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The Cross NOT

Cross

The crucifiction device used by the Romans was a "stauros."  A stauros was a mere large tall stake.  It was used to execute criminals and other unwanted people.  It used in various methods.  

It was sometimes was pointed used by thrusting it through a persons body and thus pinning him to the earth to die painfully for everyone to see.  Sometimes they would put the person at the top with the point at the stomach, and as time went on the point would pierce the stomach and eventually kill the person.  

The most common was just to tie the hands up at the top of the stauros and let the person die of exposure and dehydration.  There is no accounts of people being nailed to the stake.

There is no evidence whatsoever that a cross or even a T shape was used.  There is no depiction of a cross until the 5th century.  The first common usage of a crucifix was in the 7th century.  Before that time Jesus was always depicted as a fish, or as a shephard ... and never on a cross.

Stauros

The Stauros

The Imperial Bible-Dictionary acknowledges this, saying: “The Greek word for cross, [stau‧ros′], properly signified a stake, an upright pole, or piece of paling, on which anything might be hung, or which might be used in impaling [fencing in] a piece of ground. . . . Even amongst the Romans the crux (from which our word cross is derived) appears to have been originally an upright pole.”

Acts 5:30 and 10:39 as examples of the correct translations.

 The God of our fathers raised up Jesus, whom ye slew and hanged on a tree.    Acts 5:30

39 And we are witnesses of all things which he did both in the land of the Jews, and in Jerusalem; whom they slew and hanged on a tree:     Acts 10:39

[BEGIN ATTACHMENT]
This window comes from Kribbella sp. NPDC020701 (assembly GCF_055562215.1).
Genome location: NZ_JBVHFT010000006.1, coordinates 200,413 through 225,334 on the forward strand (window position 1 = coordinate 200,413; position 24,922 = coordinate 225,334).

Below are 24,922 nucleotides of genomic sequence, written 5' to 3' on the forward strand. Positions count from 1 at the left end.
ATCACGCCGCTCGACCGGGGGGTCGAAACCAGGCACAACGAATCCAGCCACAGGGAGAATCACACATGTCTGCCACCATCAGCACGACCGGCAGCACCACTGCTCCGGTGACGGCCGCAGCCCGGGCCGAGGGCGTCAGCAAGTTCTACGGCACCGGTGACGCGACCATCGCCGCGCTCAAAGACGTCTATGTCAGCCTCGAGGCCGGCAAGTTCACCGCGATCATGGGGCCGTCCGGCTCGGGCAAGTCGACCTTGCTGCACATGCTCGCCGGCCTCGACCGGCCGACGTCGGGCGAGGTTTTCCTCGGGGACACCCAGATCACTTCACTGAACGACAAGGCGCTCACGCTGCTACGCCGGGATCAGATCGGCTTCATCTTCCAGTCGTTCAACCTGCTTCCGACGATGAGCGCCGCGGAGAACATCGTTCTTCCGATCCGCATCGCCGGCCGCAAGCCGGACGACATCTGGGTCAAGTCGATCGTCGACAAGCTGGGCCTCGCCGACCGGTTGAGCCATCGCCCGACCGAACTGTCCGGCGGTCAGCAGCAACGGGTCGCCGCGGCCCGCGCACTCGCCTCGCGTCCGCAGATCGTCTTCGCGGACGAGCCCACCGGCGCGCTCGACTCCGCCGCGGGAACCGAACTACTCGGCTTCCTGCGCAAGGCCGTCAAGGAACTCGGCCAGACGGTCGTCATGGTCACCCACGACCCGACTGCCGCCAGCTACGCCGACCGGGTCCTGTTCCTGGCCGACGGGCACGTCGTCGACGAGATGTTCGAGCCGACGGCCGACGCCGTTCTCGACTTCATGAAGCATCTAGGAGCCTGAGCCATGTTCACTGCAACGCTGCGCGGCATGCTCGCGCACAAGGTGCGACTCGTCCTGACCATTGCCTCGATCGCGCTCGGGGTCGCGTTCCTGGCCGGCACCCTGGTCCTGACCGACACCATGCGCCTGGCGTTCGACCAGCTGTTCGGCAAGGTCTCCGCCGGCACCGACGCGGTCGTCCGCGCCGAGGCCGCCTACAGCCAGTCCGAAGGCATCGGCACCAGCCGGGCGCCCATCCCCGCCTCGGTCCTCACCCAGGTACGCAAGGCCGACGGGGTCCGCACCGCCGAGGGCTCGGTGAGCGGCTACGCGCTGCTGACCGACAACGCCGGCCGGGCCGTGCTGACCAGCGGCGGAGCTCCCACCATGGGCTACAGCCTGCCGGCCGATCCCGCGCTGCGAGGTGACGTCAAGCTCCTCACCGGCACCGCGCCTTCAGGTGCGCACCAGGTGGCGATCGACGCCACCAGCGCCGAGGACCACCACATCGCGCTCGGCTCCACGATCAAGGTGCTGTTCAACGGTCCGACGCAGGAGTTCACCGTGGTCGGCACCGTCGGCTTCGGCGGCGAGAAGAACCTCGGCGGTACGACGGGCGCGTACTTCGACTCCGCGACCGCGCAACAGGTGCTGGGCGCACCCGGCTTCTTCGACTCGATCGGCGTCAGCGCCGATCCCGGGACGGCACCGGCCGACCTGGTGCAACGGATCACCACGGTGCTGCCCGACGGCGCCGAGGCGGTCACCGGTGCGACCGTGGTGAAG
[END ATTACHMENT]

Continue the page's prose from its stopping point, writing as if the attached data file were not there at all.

In those verses KJ, RS, JB, and Dy translate xy′lon as “tree,”  A Greek-English Lexicon, by Liddell and Scott (Oxford, 1968, pp. 1191, 1192).

Before Jesus, the Greek Bacchus, the Tyrian Tammuz, the Chaldean Bel, and the Norse Odin, were all symbolised to their votaries by a cruciform device.”—The Cross in Ritual, Architecture, and Art (London, 1900), G. S. Tyack, p. 1.  In ancient Israel, unfaithful Jews wept over the death of the false god Tammuz. Jehovah spoke of what they were doing as being a ‘detestable thing.’ (Ezek. 8:13, 14) According to history, Tammuz was a Babylonian god, and the cross was used as his symbol. 

“The shape of the [two-beamed cross] had its origin in ancient Chaldea, and was used as the symbol of the god Tammuz (being in the shape of the mystic Tau, the initial of his name) in that country and in adjacent lands, including Egypt. By the middle of the 3rd cent. A.D. the churches had either departed from, or had travestied, certain doctrines of the Christian faith. In order to increase the prestige of the apostate ecclesiastical system pagans were received into the churches apart from regeneration by faith, and were permitted largely to retain their pagan signs and symbols. Hence the Tau or T, in its most frequent form, with the cross-piece lowered, was adopted to stand for the cross of Christ.”—An Expository Dictionary of New Testament Words (London, 1962), W. E. Vine, p. 256. Additional Reading: http://www2.mf.no/bibel/vines.html

“Various objects, dating from periods long anterior to the Christian era, have been found, marked with crosses of different designs, in almost every part of the old world. India, Syria, Persia and Egypt have all yielded numberless examples . . . The use of the cross as a religious symbol in pre-Christian times and among non-Christian peoples may probably be regarded as almost universal, and in very many cases it was connected with some form of nature worship.”—Encyclopædia Britannica (1946), Vol. 6, p. 753.

Just taking the Christian Story as it is depicted by Christians, what type of person would feel they want to remember a torchure of one of their dearest friends who was executed on the basis of false charges?  What kind of person would make a replica of the instrument of execution?

The Christian Bible many times mentiones  "cross" or "crucify" and is futhering a myth and worshiping the false god Tannuz.  Anyone depicting a cross as a symbol of a crucifiction is advertising a pagan religion.